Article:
Islamist-backed businessman named Libya PM

TRIPOLI, Libya (Update 3) – Libya's interim parliament named Islamist-backed businessman Ahmed Miitig as prime minister on May 5, Monday, after a chaotic session of the assembly in the strife-ridden North African country.

The General National Congress said it had ratified the 42-year-old's appointment, in a move that would make him Libya's youngest and fifth premier since long-time autocrat Moamer Kadhafi was toppled and killed in a 2011 uprising.

"Ahmed Omar Miitig was appointed head of the transitional government, and asked to form his cabinet and present it to the GNC for a confidence vote within 15 days," said the text of a decision signed by speaker Nuri Abu Sahmein.

It is unclear, however, if the move will end a political and legal dispute over his election after it was rejected by several MPs and the deputy speaker, Ezzedine al-Awami.

A parliamentary deputy, Tahar al-Mokni, indicated there were still doubts about the appointment.

The speaker, he said, had been absent from Sunday night's session of the GNC to vote on Miitig's appointment.

And Abu Sahmein has not been seen in public for weeks, with some MPs demanding his resignation over suspected involvement in a "moral" scandal.

The GNC indicated Abu Sahmein was abroad for unspecified treatment.

Contacted by Agence France-Presse on Monday, the spokesman for the outgoing government, Ahmed Lamine, was unable to comment on Miitig's appointment.

Since the 2011 uprising, successive governments in the oil-rich country have struggled to impose order as heavily armed former rebel brigades have carved out their own fiefdoms and refused to join the security forces.

Dangerous job

The job of prime minister has proven challenging and dangerous – Ali Zeidan, who was voted out by parliament for failing to prevent a rebel oil shipment in March, was kidnapped by gunmen last year and held for hours before being released.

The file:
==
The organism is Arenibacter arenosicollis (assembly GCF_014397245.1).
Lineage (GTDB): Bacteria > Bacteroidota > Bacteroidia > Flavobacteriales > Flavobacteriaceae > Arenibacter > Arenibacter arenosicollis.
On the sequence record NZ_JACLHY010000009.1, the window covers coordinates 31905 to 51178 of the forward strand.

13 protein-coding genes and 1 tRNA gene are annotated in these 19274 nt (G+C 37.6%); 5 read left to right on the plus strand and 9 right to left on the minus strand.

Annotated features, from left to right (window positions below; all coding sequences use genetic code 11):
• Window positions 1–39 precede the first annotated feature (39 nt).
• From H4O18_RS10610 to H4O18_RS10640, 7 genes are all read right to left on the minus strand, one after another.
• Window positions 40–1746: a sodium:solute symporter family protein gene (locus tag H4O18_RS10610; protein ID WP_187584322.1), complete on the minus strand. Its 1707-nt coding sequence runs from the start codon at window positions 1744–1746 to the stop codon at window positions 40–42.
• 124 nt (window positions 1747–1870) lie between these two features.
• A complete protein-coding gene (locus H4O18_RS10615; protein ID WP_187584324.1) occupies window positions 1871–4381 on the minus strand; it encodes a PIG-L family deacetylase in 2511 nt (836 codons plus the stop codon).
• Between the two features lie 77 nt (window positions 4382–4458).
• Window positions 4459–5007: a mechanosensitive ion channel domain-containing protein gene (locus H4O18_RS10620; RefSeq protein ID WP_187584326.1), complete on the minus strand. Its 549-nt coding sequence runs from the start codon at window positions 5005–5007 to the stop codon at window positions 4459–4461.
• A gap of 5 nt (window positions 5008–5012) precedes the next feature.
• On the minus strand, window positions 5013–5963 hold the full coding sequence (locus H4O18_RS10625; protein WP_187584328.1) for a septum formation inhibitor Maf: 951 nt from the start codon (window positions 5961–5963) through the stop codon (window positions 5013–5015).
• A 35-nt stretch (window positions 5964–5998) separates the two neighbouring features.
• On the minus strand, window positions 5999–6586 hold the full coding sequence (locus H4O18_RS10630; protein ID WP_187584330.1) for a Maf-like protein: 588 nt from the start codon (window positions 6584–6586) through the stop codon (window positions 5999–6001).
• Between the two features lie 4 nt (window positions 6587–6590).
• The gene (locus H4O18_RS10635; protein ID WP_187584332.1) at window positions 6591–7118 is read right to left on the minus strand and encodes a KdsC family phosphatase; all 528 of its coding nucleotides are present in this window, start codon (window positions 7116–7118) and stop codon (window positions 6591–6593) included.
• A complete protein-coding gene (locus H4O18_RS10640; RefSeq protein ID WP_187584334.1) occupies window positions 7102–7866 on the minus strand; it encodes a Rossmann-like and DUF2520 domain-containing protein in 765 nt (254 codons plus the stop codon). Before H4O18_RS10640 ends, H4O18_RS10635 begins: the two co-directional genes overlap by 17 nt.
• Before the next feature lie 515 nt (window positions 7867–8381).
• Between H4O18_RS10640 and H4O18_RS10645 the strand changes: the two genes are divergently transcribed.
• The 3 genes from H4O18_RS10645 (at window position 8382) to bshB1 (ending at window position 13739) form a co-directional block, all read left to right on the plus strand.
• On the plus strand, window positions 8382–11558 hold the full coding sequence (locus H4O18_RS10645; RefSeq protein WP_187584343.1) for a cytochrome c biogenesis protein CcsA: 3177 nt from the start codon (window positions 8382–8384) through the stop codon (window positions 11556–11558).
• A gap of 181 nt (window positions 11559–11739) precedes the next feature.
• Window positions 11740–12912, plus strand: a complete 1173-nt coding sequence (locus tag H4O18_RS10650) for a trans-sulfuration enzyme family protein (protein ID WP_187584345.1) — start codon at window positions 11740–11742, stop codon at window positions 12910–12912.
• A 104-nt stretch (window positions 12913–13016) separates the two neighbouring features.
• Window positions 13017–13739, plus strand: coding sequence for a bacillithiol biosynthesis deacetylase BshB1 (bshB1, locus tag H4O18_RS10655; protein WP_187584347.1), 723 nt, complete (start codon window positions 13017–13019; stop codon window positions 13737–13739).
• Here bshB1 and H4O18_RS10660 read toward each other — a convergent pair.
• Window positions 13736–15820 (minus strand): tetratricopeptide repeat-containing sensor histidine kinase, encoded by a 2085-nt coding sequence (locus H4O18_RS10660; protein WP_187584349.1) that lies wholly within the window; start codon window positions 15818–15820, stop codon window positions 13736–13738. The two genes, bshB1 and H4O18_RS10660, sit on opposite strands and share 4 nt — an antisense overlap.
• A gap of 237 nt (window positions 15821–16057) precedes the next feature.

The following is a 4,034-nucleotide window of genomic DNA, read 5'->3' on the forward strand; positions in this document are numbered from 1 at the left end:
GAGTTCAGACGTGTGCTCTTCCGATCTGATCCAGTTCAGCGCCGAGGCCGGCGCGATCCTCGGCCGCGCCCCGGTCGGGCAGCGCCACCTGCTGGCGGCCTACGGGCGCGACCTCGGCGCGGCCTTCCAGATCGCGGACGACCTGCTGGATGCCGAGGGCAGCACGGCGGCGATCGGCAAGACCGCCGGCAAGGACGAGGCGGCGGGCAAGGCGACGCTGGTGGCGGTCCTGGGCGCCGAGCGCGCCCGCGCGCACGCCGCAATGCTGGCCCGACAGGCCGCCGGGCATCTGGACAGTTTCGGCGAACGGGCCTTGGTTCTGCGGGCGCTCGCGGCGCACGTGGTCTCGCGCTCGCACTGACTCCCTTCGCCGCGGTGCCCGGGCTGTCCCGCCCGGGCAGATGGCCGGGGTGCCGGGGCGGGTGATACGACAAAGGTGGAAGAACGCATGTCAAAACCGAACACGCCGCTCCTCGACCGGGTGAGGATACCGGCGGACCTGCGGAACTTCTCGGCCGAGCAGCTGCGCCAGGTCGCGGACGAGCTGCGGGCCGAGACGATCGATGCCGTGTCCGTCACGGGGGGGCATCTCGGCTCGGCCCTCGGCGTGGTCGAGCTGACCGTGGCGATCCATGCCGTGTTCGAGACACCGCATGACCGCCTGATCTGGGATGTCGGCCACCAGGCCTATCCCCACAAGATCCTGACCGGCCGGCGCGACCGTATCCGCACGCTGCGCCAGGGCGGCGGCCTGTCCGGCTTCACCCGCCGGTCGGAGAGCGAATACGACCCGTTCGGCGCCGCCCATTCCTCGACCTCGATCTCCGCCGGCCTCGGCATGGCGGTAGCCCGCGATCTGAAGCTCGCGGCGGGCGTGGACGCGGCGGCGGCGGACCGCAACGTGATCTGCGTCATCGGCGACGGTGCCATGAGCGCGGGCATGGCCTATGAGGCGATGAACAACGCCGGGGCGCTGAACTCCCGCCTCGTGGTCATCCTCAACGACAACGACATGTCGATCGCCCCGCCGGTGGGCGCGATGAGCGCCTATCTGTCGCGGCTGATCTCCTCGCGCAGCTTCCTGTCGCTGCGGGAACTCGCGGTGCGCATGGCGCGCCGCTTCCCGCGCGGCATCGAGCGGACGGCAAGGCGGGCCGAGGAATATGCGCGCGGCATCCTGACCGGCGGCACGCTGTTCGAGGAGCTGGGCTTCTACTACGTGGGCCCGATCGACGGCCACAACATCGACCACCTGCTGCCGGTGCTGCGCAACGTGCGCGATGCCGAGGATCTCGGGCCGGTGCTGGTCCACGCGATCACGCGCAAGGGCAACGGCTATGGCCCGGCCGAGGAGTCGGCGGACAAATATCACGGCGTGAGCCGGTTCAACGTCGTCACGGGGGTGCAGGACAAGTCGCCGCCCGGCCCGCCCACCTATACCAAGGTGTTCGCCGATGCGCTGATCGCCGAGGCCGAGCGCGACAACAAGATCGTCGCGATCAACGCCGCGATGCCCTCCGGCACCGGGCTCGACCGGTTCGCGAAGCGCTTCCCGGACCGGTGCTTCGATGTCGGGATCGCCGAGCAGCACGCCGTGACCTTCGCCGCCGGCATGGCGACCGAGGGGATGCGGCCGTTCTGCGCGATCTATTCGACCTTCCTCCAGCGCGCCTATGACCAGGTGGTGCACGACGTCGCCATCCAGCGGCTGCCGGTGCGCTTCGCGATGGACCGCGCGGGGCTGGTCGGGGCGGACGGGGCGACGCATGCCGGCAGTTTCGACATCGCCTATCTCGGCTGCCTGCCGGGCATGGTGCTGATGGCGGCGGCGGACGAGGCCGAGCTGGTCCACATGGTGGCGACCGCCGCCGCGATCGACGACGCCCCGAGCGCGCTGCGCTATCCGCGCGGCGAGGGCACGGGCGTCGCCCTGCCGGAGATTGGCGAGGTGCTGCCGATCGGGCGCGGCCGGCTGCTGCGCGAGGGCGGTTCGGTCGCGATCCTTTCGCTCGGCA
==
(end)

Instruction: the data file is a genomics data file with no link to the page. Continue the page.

Last month Zeidan's defence minister Abdullah al-Thani was appointed to replace him but stepped down after just five days, saying he and his family had come under attack.

State television broadcast footage from Sunday's chaotic session, the second in a week to decide between two candidates.

After an initial meeting on April 27, parliament gathered again on Tuesday, when Miitig won 67 votes in a first round with Benghazi university professor Omar al-Hassi second with 34 votes.

A second round of voting on Tuesday was interrupted by gunmen who stormed into parliament for reasons that are still unclear, shooting and forcing deputies to evacuate the premises.

On Sunday, the GNC vice president Awami said Miitig defeated Hassi by 73 votes to 43 but he mustered only 113 of the 120 required for a vote of confidence.

In a statement posted later on the government's website, Awami declared the vote of confidence "void and illegal".

However Awami's deputy, Salah al-Makhzum, later announced the relatively unknown businessman had clinched 121 votes in the 185-seat assembly, apparently after a recount.

Some deputies denounced the recount, which they said took place after the session had officially closed.

Analyst Miftah Abuzid said the GNC's decisions had been "imposed" by Islamists, and suggested that their goal was "a non-democratic state".

The GNC was elected in July 2012 for an 18-month term, but in February it extended its mandate to December, sparking widespread protests.

Parliament's Islamist supporters were in favor of the extension while the liberal National Forces Alliance slammed the move as undemocratic.

Under pressure from the street, the GNC agreed to give way to the formation of a new parliament, although an election date has yet to be fixed.

Militants have carried out near-daily attacks on security forces, particularly in the restive eastern city of Benghazi, cradle of the uprising that ended Kadhafi's four-decade rule.

Miitig has vowed to rebuild state institutions, namely the army and police. –